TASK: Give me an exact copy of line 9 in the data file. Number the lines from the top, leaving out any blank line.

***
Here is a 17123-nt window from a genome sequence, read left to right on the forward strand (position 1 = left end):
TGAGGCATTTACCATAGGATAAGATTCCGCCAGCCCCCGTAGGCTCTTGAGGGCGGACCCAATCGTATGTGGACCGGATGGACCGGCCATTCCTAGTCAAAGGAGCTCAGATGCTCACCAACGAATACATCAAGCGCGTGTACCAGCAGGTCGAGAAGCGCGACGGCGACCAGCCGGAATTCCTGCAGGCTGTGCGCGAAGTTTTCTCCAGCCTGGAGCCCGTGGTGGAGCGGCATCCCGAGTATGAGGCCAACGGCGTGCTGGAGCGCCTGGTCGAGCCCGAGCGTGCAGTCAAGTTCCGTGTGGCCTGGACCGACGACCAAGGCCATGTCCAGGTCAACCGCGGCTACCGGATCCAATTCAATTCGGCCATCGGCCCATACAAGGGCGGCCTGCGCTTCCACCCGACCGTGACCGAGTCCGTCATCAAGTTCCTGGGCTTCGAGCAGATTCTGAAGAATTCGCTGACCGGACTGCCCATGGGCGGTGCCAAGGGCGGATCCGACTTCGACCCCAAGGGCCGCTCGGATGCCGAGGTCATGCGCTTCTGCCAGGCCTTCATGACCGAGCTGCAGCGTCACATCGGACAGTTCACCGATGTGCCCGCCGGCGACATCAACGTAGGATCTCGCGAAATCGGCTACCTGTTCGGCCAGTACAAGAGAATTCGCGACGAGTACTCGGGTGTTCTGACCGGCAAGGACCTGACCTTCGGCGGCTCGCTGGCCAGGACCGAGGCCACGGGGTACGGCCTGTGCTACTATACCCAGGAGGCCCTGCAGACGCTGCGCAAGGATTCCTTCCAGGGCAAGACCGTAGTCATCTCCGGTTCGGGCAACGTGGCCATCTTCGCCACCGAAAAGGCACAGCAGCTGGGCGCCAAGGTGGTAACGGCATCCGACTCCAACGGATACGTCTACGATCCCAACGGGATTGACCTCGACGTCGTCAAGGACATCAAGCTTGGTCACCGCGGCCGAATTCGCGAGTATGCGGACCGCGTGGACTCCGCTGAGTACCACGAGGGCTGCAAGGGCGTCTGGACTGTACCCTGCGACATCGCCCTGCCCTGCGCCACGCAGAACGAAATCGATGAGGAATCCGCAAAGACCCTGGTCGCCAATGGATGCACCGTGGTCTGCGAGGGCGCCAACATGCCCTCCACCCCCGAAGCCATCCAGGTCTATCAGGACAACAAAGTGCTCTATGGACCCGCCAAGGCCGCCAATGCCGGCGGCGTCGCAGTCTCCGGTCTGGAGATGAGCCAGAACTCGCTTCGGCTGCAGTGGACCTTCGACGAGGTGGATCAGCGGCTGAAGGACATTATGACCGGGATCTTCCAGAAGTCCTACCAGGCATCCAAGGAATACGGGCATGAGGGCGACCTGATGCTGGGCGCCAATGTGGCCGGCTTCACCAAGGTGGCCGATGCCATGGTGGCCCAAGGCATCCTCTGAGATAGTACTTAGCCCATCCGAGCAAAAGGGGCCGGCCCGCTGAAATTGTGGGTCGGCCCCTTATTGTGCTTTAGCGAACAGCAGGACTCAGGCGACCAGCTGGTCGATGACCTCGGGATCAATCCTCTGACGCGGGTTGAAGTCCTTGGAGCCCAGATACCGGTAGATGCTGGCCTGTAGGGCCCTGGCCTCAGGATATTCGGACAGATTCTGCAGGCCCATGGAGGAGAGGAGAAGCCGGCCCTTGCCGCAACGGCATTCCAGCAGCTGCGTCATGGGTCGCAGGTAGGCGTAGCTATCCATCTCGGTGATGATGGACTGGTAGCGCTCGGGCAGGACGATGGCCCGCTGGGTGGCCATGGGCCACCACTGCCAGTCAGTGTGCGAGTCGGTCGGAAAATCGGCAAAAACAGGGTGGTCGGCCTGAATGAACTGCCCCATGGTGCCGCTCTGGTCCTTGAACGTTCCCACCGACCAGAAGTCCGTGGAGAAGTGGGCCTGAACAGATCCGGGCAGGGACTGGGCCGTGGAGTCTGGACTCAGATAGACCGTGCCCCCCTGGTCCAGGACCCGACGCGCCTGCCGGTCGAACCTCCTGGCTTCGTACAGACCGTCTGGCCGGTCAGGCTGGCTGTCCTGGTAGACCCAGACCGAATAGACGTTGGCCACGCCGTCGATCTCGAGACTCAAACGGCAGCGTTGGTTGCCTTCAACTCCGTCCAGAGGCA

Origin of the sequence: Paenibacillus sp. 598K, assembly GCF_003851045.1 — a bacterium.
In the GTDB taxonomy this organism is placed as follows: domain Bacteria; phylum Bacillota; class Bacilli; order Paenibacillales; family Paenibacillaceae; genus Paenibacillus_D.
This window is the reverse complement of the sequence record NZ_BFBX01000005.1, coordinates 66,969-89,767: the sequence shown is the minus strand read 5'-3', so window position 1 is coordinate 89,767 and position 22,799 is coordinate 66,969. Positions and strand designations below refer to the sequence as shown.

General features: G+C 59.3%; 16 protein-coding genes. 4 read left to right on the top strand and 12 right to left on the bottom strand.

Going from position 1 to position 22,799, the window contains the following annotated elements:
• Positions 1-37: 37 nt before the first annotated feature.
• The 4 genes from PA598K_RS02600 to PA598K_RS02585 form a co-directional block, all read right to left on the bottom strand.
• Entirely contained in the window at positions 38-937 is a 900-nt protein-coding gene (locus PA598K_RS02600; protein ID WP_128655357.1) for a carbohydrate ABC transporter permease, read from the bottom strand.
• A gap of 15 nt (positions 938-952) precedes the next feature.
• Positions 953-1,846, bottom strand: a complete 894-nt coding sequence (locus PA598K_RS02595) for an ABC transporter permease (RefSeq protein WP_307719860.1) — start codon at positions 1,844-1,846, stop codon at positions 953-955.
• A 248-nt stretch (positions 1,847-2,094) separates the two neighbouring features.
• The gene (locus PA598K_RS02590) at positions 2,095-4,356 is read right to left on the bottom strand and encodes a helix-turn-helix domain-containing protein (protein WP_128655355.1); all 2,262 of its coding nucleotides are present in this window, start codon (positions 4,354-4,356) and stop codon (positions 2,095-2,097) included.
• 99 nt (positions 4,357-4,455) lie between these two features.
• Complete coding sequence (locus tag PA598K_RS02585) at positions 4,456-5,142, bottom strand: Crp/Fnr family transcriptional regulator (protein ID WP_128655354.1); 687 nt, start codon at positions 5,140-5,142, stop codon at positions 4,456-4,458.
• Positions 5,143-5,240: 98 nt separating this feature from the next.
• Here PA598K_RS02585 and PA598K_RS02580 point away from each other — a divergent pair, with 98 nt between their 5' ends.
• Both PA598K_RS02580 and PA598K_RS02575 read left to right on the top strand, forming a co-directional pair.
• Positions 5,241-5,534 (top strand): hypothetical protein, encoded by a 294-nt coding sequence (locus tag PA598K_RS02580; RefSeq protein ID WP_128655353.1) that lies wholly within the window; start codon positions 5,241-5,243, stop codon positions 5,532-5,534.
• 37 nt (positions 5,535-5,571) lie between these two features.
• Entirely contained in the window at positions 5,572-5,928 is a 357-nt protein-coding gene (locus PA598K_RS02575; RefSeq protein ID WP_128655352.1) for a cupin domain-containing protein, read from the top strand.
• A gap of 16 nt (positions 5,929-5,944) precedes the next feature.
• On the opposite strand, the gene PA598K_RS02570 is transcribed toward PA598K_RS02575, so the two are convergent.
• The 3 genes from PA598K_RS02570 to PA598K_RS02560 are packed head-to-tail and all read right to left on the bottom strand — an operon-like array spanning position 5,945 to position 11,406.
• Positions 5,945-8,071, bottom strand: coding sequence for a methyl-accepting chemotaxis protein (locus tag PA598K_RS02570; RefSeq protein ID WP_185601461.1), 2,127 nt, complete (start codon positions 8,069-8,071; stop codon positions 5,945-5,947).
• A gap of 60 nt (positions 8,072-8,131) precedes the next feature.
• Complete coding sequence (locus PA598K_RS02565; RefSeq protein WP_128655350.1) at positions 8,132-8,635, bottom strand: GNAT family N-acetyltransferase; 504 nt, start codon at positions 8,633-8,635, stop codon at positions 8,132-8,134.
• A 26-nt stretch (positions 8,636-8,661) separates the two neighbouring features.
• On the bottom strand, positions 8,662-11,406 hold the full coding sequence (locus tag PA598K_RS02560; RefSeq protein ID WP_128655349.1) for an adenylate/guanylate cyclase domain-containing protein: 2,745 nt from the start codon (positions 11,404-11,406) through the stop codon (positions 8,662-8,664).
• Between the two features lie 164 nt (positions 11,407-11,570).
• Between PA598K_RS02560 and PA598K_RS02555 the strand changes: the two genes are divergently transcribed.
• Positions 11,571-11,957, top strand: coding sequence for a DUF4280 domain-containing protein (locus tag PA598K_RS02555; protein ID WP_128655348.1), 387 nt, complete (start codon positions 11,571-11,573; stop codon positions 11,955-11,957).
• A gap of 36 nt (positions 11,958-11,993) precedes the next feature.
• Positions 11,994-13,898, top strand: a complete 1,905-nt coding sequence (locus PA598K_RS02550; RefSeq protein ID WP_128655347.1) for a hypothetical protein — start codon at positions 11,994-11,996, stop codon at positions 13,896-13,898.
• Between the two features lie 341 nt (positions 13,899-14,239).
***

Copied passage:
• The 4 genes from PA598K_RS02600 to PA598K_RS02585 form a co-directional block, all read right to left on the bottom strand.